10km (6 miles) northwest of Beijing City, the Summer
Palace is one of China's largest and best preserved imperial gardens.
Originally, the palace was a summer residence where the imperials
would go to escape from the stifling heat of the Forbidden City
and was only open to the public in 1924. Most of the park is taken
up by the beautiful Kunming Lake where visitors can boat or swim
in the summer and ice-skate in the winter.
This immense park is a classic example of Qing
architecture and was considerably enlarged and embellished by emperor
Qianlong in the 18th century. But of the imperial family, it is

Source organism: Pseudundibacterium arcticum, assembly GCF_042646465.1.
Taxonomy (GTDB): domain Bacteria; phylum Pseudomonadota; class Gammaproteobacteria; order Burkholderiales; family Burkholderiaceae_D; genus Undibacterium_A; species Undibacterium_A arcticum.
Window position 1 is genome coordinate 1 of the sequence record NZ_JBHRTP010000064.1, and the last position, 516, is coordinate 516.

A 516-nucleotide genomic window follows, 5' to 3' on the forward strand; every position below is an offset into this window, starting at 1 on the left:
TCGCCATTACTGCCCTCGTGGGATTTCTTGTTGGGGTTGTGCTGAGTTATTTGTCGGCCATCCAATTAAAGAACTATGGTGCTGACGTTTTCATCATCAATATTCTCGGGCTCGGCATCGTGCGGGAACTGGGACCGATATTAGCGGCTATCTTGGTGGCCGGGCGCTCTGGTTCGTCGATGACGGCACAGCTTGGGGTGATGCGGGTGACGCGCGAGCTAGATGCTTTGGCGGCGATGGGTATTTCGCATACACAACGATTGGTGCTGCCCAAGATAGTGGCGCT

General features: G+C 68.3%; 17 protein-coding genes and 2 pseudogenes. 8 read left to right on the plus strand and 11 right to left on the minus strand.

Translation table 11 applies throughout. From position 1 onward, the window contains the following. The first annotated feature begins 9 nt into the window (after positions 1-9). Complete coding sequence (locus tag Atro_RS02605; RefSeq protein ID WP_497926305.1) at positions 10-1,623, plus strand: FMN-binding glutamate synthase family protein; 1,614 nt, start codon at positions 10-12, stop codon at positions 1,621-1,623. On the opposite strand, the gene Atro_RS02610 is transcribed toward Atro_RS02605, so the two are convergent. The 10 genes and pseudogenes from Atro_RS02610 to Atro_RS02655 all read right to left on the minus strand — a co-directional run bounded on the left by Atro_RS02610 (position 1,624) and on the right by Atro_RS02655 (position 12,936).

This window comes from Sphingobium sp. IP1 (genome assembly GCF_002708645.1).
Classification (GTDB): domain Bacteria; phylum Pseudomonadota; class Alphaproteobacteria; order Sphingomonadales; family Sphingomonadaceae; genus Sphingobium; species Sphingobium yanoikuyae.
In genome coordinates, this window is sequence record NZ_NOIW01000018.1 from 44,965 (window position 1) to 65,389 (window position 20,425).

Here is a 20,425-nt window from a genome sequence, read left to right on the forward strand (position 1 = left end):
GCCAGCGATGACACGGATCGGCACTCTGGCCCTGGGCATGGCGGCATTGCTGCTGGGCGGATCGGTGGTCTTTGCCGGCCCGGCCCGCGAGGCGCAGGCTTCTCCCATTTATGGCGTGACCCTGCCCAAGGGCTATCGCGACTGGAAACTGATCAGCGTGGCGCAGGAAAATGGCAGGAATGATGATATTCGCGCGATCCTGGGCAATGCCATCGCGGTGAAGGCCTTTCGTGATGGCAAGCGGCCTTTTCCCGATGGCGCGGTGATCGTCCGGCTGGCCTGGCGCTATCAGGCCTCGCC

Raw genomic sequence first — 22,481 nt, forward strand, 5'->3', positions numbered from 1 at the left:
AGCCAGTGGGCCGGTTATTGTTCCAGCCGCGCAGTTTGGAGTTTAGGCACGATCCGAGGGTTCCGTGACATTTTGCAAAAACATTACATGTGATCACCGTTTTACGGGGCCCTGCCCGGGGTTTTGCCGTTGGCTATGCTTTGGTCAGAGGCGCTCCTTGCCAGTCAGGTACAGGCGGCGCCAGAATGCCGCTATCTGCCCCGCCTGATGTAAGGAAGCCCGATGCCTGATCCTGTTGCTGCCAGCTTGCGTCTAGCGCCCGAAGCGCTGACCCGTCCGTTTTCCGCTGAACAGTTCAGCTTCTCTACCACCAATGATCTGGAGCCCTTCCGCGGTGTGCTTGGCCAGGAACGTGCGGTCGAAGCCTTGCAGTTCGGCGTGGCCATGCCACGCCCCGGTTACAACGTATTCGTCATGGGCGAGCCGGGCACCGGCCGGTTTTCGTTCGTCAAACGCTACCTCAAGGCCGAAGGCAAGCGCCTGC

empress dowager Cixi who is most associated with the Summer Palace.
She was extremely fond of the Summer Palace and went to great lengths
to improve it - in 1888 at the height of political instability,
she used all the money that was supposedly reserved for construction
of the navy to improve the palace.
Places of interest in the garden include but are certainly not limited to - the Long Corridor which is over 700 meters (2,300ft) long and is decorated with mythical scenes, the Marble Boat that is permanently anchored by the lakeshore, the Pavilion of Buddha’s Fragrance on top of Longevity Hill, the Hall of Benevolence and Longevity where emperors handled state affairs and received envoys, the Pavilion of Precious Clouds with elaborate bronzes and the Temple of the Sea of Wisdom with magnificent views.